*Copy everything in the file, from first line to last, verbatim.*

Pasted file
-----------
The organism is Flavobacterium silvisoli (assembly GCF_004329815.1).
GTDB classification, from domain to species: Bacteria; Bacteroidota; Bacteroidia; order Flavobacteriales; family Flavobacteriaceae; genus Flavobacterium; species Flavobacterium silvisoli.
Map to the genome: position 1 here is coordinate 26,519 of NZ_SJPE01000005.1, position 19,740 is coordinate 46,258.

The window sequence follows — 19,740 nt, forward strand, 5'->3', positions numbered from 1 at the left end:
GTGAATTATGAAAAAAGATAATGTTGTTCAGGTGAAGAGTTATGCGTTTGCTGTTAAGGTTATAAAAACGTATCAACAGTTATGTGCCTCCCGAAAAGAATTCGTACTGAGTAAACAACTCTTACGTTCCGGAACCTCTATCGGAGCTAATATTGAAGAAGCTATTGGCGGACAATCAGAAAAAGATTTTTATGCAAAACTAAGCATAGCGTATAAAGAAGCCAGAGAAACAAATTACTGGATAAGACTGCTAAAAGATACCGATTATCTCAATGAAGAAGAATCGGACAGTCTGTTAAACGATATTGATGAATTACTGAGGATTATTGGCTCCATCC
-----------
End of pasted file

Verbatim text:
The organism is Flavobacterium silvisoli (assembly GCF_004329815.1).
GTDB classification, from domain to species: Bacteria; Bacteroidota; Bacteroidia; order Flavobacteriales; family Flavobacteriaceae; genus Flavobacterium; species Flavobacterium silvisoli.
Map to the genome: position 1 here is coordinate 26,519 of NZ_SJPE01000005.1, position 19,740 is coordinate 46,258.

The window sequence follows — 19,740 nt, forward strand, 5'->3', positions numbered from 1 at the left end:
GTGAATTATGAAAAAAGATAATGTTGTTCAGGTGAAGAGTTATGCGTTTGCTGTTAAGGTTATAAAAACGTATCAACAGTTATGTGCCTCCCGAAAAGAATTCGTACTGAGTAAACAACTCTTACGTTCCGGAACCTCTATCGGAGCTAATATTGAAGAAGCTATTGGCGGACAATCAGAAAAAGATTTTTATGCAAAACTAAGCATAGCGTATAAAGAAGCCAGAGAAACAAATTACTGGATAAGACTGCTAAAAGATACCGATTATCTCAATGAAGAAGAATCGGACAGTCTGTTAAACGATATTGATGAATTACTGAGGATTATTGGCTCCATCC